Event management is a business based on people-to-people interaction – an intense, regular and multifaceted interaction. That’s why events are literally saturated with psychology. Understanding of some psychological principles and methods behind each step of event planning process, each communication, and each stakeholder gives an opportunity to make required adjustments on the go. Eventually it leads to more efficient outcomes for all interested parties.
Does it make sense to include a psychologist into the team of organisers? At first glance the idea sounds crazy. But let’s first see ‘how much’ psychology is there in any event, and ask this question again afterwards.
Let’s try and match up some processes and steps in event planning with various fields in psychological science. Events bring
- some new knowledge (how do we learn? how efficient is a particular format for gaining new knowledge? what impacts our memory? Cognitive Psychology examines these issues)
- people-to-people interaction (which concepts work for networking and why? what helps people overcome their fear of meeting new contacts? These are within the Social Psychology and Communication Psychology domain)
- emotions (is it possible to stage-manage desired emotions? how do event’s experience and its logistics correlate? how do emotions influence cognitive processes? A number of such issues is examined within the framework of Psychology of Emotions, Neuropsychology etc).
Moreover, any event is a teamwork. That means having some specific psychological micro-climate within this group of people. Event’s success relies, among other things, on how stable and psychologically safe such interaction between team members is. Here Organisational Psychology comes to the aid.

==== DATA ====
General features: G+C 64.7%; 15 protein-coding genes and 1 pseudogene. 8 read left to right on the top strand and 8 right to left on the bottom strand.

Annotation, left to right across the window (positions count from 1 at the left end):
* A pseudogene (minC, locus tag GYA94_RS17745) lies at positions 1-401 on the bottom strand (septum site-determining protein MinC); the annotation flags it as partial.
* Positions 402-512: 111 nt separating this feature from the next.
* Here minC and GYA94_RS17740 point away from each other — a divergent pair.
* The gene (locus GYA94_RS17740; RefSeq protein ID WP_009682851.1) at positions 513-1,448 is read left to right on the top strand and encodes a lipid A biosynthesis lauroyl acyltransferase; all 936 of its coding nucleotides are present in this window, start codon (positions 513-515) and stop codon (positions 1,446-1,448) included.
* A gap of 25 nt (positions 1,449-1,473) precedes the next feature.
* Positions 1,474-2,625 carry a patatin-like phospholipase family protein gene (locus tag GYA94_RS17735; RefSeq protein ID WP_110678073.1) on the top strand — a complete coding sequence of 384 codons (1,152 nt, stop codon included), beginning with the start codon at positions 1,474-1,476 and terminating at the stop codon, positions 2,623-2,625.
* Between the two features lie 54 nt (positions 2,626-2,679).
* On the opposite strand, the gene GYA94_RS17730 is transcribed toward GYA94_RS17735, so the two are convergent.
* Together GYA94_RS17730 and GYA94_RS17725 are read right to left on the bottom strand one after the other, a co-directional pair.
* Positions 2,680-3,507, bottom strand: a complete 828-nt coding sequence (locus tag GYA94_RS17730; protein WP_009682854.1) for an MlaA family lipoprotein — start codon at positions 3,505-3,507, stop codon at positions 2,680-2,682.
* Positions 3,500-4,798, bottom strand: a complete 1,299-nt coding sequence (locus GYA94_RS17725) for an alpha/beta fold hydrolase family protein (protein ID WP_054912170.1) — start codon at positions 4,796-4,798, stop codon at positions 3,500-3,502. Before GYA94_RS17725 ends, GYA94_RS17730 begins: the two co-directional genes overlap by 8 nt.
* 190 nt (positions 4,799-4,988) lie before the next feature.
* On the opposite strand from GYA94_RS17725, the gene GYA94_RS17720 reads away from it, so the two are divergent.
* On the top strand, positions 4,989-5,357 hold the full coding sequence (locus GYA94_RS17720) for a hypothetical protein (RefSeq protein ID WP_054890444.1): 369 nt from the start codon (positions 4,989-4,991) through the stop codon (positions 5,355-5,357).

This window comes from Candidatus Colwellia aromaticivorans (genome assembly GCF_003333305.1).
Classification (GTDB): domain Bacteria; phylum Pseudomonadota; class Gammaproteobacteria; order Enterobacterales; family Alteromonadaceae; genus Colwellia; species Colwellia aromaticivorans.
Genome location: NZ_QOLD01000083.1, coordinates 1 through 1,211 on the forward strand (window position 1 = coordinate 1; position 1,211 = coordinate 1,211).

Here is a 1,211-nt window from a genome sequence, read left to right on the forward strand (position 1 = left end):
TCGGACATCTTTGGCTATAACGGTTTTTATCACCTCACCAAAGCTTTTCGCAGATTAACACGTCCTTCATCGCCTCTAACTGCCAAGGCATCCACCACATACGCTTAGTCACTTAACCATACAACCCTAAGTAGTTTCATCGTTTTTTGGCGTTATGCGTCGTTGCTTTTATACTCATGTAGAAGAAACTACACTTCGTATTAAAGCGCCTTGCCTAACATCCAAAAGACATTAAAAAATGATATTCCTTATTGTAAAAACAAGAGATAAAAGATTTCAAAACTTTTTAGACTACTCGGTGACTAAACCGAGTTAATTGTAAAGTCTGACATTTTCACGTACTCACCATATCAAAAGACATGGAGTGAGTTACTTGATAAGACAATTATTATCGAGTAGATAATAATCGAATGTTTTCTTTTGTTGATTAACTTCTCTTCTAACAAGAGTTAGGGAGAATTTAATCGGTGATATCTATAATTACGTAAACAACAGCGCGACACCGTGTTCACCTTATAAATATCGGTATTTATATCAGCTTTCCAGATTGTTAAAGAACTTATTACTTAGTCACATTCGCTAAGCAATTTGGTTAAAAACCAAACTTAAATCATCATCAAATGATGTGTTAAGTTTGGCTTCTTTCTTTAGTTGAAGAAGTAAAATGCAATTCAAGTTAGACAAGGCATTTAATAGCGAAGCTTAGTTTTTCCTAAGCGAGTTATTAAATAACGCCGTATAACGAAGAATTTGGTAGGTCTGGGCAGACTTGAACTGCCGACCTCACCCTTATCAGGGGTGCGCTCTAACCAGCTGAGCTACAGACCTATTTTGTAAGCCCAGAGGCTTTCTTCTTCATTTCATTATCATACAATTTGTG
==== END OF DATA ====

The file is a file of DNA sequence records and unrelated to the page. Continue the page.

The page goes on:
Finally, there is Personal Growth Psychology – a critical issue for an event professional carrying the burden of one of the most stressful occupations in the world.
Well, now it gets more obvious that any event is saturated with psychology, and as things stand, it does not seem such a crazy idea to hire a full-time psychologist, does it?
One way or another, I think we should start by educating ourselves, the operating event managers. We need to know how one or another psychological principle applied to event management, works. We need to get more information about psychological effects and factors. Not only it is an important task for an advanced event planner, this is an exciting occupation in itself! It will help understand another person – one’s colleague, or partner, or client – and therefore makes interaction many times more efficient. As we remember, people-to-people interaction is fundamental to our business.
This article originally appears in Russian in MICE&more magazine, #1 for Russian MICE specialists. To access June 2017 edition, visit www.miceandmore.org